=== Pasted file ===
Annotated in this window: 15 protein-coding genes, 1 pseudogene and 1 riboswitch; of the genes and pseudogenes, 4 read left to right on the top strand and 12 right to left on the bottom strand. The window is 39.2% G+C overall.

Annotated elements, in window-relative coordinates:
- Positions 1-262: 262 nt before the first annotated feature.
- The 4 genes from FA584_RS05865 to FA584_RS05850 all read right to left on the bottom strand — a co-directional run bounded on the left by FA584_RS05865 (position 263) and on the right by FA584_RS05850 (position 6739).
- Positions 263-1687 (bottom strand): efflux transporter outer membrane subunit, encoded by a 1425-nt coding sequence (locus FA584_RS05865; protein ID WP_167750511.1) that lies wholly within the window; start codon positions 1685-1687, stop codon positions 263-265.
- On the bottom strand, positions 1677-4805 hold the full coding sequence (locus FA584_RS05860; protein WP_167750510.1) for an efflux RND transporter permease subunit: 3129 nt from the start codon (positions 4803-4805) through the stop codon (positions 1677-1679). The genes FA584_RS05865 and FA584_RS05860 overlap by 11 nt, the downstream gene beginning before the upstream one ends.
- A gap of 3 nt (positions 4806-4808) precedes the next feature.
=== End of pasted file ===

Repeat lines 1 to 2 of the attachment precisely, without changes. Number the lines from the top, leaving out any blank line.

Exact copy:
Annotated in this window: 15 protein-coding genes, 1 pseudogene and 1 riboswitch; of the genes and pseudogenes, 4 read left to right on the top strand and 12 right to left on the bottom strand. The window is 39.2% G+C overall.

Annotated elements, in window-relative coordinates: